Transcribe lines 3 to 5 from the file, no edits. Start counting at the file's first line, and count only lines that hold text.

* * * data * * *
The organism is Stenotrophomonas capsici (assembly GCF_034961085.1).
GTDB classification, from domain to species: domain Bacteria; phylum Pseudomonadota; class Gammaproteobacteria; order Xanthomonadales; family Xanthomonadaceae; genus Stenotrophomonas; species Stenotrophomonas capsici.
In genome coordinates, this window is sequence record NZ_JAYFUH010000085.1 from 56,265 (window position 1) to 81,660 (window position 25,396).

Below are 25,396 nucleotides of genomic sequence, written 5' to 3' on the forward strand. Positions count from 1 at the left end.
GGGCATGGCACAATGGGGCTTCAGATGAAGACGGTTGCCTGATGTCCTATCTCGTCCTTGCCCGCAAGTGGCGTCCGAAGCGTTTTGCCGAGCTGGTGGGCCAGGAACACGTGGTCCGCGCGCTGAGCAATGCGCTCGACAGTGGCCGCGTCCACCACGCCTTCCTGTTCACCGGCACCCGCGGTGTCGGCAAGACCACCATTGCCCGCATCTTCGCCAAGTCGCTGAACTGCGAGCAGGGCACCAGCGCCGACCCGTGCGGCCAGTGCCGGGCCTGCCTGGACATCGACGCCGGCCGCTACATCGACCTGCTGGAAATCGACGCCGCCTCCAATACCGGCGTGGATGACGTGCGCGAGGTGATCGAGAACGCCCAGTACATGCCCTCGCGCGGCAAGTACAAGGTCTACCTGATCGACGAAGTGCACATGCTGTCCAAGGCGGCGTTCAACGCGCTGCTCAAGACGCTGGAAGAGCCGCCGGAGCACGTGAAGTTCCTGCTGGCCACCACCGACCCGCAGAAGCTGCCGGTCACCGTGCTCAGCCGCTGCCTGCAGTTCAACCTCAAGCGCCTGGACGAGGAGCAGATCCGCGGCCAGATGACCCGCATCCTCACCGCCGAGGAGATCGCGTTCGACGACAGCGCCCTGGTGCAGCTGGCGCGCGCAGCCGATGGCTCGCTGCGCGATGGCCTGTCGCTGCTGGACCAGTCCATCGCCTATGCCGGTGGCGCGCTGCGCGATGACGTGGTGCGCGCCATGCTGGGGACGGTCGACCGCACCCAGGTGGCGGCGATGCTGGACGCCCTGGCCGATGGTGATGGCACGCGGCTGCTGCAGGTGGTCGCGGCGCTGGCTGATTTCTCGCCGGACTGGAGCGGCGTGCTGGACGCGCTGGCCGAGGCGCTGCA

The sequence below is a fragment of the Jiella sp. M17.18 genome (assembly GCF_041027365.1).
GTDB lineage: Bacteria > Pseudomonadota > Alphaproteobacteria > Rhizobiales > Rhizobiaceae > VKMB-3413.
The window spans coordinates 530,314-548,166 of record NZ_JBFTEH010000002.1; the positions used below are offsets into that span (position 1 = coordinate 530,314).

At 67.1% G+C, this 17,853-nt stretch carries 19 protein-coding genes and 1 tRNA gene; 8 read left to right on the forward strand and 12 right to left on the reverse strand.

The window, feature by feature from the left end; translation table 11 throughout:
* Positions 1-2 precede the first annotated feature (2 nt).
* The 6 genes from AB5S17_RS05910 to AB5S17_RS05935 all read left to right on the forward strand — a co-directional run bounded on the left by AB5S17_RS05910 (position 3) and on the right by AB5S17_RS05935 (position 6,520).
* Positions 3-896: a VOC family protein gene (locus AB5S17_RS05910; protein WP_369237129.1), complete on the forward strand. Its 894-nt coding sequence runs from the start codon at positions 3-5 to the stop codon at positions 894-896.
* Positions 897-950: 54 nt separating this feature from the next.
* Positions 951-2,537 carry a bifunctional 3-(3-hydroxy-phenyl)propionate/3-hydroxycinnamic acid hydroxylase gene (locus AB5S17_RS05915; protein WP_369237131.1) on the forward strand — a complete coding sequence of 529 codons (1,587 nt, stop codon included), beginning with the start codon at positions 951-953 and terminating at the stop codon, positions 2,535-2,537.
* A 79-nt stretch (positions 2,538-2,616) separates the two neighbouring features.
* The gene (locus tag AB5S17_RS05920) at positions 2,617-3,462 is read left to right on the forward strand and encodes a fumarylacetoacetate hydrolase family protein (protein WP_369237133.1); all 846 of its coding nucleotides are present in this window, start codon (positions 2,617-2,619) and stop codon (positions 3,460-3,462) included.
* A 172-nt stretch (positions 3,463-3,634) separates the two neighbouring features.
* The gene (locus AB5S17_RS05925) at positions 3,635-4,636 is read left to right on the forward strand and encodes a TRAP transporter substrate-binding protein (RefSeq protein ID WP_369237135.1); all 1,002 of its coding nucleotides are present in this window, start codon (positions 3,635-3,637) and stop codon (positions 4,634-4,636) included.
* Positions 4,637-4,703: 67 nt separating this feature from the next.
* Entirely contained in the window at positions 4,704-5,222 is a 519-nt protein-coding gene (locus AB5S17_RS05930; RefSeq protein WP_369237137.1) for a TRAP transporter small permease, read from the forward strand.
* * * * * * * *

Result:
In genome coordinates, this window is sequence record NZ_JAYFUH010000085.1 from 56,265 (window position 1) to 81,660 (window position 25,396).

Below are 25,396 nucleotides of genomic sequence, written 5' to 3' on the forward strand. Positions count from 1 at the left end.
GGGCATGGCACAATGGGGCTTCAGATGAAGACGGTTGCCTGATGTCCTATCTCGTCCTTGCCCGCAAGTGGCGTCCGAAGCGTTTTGCCGAGCTGGTGGGCCAGGAACACGTGGTCCGCGCGCTGAGCAATGCGCTCGACAGTGGCCGCGTCCACCACGCCTTCCTGTTCACCGGCACCCGCGGTGTCGGCAAGACCACCATTGCCCGCATCTTCGCCAAGTCGCTGAACTGCGAGCAGGGCACCAGCGCCGACCCGTGCGGCCAGTGCCGGGCCTGCCTGGACATCGACGCCGGCCGCTACATCGACCTGCTGGAAATCGACGCCGCCTCCAATACCGGCGTGGATGACGTGCGCGAGGTGATCGAGAACGCCCAGTACATGCCCTCGCGCGGCAAGTACAAGGTCTACCTGATCGACGAAGTGCACATGCTGTCCAAGGCGGCGTTCAACGCGCTGCTCAAGACGCTGGAAGAGCCGCCGGAGCACGTGAAGTTCCTGCTGGCCACCACCGACCCGCAGAAGCTGCCGGTCACCGTGCTCAGCCGCTGCCTGCAGTTCAACCTCAAGCGCCTGGACGAGGAGCAGATCCGCGGCCAGATGACCCGCATCCTCACCGCCGAGGAGATCGCGTTCGACGACAGCGCCCTGGTGCAGCTGGCGCGCGCAGCCGATGGCTCGCTGCGCGATGGCCTGTCGCTGCTGGACCAGTCCATCGCCTATGCCGGTGGCGCGCTGCGCGATGACGTGGTGCGCGCCATGCTGGGGACGGTCGACCGCACCCAGGTGGCGGCGATGCTGGACGCCCTGGCCGATGGTGATGGCACGCGGCTGCTGCAGGTGGTCGCGGCGCTGGCTGATTTCTCGCCGGACTGGAGCGGCGTGCTGGACGCGCTGGCCGAGGCGCTGCA